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Risk aversion and expected utility of consumption over time

  • Johansson-Stenman, Olof

The calibration theorem by Rabin [Rabin, M., 2000a. Risk aversion and expected utility theory: A calibration theorem. Econometrica 68, 1281-1292; Rabin, M., 2000b. Diminishing marginal utility of wealth cannot explain risk aversion. In: Kahneman, D., Tversky, A. (Eds.), Choices, Values and Frames. Cambridge University Press] implies that seemingly plausible small-stake choices under risk imply implausible large-stake risk aversion. This theorem is derived based on the expected utility of wealth model. However, Cox and Sadiraj [Cox, J.C., Sadiraj, V., 2006. Small- and large-stakes risk aversion: Implications of concavity calibration for decision theory. Games Econ. Behav. 56, 45-60] show that such implications do not follow from the expected utility of income model. One may then wonder about the implications for more applied consumption analysis. The present paper therefore expresses utility as a function of consumption in a standard life cycle model, and illustrates the implications of this model with experimental small- and intermediate-stake risk data from Holt and Laury [Holt, C.A., Laury, S.K., 2002. Risk aversion and incentive effects. Amer. Econ. Rev. 92, 1644-1655]. The results suggest implausible risk aversion parameters as well as unreasonable implications for long-term risky choices. Thus, the conventional intertemporal consumption model under risk appears to be inconsistent with the data.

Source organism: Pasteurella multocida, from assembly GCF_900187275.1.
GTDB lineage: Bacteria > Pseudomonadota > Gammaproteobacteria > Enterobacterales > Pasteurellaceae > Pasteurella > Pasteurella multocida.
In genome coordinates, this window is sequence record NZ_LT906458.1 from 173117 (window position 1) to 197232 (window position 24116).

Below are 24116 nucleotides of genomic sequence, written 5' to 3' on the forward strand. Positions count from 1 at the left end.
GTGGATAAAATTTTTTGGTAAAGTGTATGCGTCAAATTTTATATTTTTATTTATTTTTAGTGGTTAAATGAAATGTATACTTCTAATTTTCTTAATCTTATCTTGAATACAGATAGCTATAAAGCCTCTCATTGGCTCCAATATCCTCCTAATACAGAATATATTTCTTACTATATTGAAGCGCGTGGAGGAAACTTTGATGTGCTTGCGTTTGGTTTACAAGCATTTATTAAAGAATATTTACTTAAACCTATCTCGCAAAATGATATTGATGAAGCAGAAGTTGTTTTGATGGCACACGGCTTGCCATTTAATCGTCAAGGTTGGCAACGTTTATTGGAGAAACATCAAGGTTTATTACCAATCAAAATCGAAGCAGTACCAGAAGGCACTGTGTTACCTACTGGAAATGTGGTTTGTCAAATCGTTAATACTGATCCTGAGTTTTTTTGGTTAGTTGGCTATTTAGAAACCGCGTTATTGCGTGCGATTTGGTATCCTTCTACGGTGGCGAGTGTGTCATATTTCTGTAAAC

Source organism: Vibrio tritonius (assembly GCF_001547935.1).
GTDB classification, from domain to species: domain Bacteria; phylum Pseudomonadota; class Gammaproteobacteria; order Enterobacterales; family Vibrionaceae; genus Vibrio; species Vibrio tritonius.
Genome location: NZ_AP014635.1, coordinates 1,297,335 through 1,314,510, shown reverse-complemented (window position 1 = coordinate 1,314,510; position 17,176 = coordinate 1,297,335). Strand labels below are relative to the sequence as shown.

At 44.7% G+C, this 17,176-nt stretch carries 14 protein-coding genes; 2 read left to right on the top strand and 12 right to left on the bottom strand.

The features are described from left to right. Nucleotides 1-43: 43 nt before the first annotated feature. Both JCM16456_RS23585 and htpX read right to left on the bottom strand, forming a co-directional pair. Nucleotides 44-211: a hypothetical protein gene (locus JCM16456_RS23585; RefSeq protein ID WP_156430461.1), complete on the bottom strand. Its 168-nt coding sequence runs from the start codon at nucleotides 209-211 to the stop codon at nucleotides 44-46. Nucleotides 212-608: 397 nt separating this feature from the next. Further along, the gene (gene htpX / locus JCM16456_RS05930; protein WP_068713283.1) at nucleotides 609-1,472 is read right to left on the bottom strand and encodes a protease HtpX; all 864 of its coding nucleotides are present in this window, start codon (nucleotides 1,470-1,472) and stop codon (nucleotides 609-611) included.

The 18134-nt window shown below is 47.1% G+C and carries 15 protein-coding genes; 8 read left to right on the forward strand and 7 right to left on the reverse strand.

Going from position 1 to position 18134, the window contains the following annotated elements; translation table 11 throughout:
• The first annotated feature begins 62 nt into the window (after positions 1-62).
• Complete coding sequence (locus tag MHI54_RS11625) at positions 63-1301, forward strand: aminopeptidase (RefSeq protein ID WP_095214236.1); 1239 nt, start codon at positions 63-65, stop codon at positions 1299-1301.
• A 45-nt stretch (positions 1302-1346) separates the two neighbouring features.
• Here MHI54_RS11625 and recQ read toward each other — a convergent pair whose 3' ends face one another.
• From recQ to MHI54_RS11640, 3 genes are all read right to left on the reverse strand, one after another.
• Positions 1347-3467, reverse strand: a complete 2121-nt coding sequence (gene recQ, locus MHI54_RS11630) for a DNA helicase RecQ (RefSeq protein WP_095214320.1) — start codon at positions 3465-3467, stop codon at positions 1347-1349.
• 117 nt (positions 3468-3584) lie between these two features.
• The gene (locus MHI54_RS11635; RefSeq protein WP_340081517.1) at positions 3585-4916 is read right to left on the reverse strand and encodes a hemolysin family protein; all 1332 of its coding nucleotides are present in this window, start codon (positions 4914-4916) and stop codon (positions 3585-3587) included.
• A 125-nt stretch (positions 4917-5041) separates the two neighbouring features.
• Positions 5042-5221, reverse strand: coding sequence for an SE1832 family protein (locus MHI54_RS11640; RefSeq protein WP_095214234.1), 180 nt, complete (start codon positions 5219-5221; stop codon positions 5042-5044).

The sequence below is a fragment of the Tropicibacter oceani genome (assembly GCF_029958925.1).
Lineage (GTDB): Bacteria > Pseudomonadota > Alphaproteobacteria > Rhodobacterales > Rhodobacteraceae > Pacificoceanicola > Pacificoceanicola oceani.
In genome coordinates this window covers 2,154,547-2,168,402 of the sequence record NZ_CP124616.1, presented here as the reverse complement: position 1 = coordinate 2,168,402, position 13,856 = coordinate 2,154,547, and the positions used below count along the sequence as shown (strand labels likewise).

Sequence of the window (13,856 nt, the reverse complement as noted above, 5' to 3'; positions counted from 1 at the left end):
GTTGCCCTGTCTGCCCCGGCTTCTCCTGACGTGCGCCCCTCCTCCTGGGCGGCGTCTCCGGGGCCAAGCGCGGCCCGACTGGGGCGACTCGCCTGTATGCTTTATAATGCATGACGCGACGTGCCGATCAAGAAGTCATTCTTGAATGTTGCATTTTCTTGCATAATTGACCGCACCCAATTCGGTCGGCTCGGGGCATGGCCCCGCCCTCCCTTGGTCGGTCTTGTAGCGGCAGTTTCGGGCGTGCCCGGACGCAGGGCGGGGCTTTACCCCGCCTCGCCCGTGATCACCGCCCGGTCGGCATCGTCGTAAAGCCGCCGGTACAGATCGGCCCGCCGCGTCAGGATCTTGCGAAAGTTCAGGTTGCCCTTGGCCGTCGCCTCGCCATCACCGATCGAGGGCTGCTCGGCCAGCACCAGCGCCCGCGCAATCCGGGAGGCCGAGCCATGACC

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Article provided by Elsevier in its journal Games and Economic Behavior.

Volume (Year): 68 (2010)
Issue (Month): 1 (January)
Pages: 208-219

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Handle: RePEc:eee:gamebe:v:68:y:2010:i:1:p:208-219
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